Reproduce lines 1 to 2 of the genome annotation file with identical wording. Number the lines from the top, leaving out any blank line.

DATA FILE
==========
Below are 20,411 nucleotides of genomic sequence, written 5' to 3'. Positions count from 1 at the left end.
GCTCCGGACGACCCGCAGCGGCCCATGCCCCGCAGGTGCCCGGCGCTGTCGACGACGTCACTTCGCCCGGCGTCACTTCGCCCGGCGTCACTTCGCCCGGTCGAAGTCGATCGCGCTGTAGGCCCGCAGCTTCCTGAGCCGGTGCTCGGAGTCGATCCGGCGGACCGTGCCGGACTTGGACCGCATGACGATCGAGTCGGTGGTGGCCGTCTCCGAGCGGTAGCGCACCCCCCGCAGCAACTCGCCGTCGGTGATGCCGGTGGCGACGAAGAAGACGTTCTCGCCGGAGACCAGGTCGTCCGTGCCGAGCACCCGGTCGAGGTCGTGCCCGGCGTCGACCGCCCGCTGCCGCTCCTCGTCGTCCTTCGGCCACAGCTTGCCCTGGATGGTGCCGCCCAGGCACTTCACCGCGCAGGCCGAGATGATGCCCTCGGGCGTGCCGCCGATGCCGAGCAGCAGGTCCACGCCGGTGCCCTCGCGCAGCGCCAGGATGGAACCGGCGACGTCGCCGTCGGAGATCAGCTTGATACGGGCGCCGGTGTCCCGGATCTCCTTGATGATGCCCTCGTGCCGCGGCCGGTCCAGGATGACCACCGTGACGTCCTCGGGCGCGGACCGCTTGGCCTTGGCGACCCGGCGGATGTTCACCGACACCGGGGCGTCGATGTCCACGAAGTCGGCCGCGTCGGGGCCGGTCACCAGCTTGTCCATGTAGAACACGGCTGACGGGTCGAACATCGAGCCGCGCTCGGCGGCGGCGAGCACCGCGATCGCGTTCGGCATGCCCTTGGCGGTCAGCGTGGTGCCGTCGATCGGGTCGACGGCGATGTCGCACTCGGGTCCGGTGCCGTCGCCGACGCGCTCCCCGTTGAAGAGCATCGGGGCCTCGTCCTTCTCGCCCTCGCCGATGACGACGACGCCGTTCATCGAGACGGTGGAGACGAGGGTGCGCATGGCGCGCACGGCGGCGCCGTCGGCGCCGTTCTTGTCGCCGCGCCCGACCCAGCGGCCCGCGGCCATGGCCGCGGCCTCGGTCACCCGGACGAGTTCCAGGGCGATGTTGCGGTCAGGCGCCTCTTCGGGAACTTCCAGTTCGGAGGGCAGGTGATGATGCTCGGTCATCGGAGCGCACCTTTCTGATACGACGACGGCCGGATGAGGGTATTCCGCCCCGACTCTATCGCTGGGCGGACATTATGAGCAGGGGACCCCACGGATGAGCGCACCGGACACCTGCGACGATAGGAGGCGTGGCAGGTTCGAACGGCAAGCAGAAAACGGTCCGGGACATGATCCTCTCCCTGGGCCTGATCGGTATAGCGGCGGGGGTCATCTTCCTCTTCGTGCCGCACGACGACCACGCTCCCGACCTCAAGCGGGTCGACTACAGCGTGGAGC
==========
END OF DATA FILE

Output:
Below are 20,411 nucleotides of genomic sequence, written 5' to 3'. Positions count from 1 at the left end.
GCTCCGGACGACCCGCAGCGGCCCATGCCCCGCAGGTGCCCGGCGCTGTCGACGACGTCACTTCGCCCGGCGTCACTTCGCCCGGCGTCACTTCGCCCGGTCGAAGTCGATCGCGCTGTAGGCCCGCAGCTTCCTGAGCCGGTGCTCGGAGTCGATCCGGCGGACCGTGCCGGACTTGGACCGCATGACGATCGAGTCGGTGGTGGCCGTCTCCGAGCGGTAGCGCACCCCCCGCAGCAACTCGCCGTCGGTGATGCCGGTGGCGACGAAGAAGACGTTCTCGCCGGAGACCAGGTCGTCCGTGCCGAGCACCCGGTCGAGGTCGTGCCCGGCGTCGACCGCCCGCTGCCGCTCCTCGTCGTCCTTCGGCCACAGCTTGCCCTGGATGGTGCCGCCCAGGCACTTCACCGCGCAGGCCGAGATGATGCCCTCGGGCGTGCCGCCGATGCCGAGCAGCAGGTCCACGCCGGTGCCCTCGCGCAGCGCCAGGATGGAACCGGCGACGTCGCCGTCGGAGATCAGCTTGATACGGGCGCCGGTGTCCCGGATCTCCTTGATGATGCCCTCGTGCCGCGGCCGGTCCAGGATGACCACCGTGACGTCCTCGGGCGCGGACCGCTTGGCCTTGGCGACCCGGCGGATGTTCACCGACACCGGGGCGTCGATGTCCACGAAGTCGGCCGCGTCGGGGCCGGTCACCAGCTTGTCCATGTAGAACACGGCTGACGGGTCGAACATCGAGCCGCGCTCGGCGGCGGCGAGCACCGCGATCGCGTTCGGCATGCCCTTGGCGGTCAGCGTGGTGCCGTCGATCGGGTCGACGGCGATGTCGCACTCGGGTCCGGTGCCGTCGCCGACGCGCTCCCCGTTGAAGAGCATCGGGGCCTCGTCCTTCTCGCCCTCGCCGATGACGACGACGCCGTTCATCGAGACGGTGGAGACGAGGGTGCGCATGGCGCGCACGGCGGCGCCGTCGGCGCCGTTCTTGTCGCCGCGCCCGACCCAGCGGCCCGCGGCCATGGCCGCGGCCTCGGTCACCCGGACGAGTTCCAGGGCGATGTTGCGGTCAGGCGCCTCTTCGGGAACTTCCAGTTCGGAGGGCAGGTGATGATGCTCGGTCATCGGAGCGCACCTTTCTGATACGACGACGGCCGGATGAGGGTATTCCGCCCCGACTCTATCGCTGGGCGGACATTATGAGCAGGGGACCCCACGGATGAGCGCACCGGACACCTGCGACGATAGGAGGCGTGGCAGGTTCGAACGGCAAGCAGAAAACGGTCCGGGACATGATCCTCTCCCTGGGCCTGATCGGTATAGCGGCGGGGGTCATCTTCCTCTTCGTGCCGCACGACGACCACGCTCCCGACCTCAAGCGGGTCGACTACAGCGTGGAGC